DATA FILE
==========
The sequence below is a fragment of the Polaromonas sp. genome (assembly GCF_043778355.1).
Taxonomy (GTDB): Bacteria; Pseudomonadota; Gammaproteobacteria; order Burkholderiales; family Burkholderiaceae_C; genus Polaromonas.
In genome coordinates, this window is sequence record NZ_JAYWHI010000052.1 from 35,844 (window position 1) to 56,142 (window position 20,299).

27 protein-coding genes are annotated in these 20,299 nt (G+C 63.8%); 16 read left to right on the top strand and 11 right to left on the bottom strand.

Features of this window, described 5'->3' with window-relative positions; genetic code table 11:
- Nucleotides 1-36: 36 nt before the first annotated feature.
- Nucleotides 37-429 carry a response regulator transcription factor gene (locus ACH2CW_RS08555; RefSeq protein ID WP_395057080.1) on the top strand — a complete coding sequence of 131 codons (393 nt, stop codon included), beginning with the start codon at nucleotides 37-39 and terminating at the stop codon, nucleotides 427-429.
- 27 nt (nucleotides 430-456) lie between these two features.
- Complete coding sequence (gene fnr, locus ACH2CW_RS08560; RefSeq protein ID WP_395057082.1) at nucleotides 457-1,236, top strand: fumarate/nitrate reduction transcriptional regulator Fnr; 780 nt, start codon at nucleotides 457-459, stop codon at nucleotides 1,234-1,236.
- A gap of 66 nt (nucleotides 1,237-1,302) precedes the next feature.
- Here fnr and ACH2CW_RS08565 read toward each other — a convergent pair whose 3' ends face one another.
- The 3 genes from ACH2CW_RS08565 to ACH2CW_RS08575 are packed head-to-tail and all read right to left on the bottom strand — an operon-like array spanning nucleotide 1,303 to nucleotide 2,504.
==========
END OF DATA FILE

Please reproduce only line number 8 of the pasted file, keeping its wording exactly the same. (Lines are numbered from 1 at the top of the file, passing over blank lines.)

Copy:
- 27 nt (nucleotides 430-456) lie between these two features.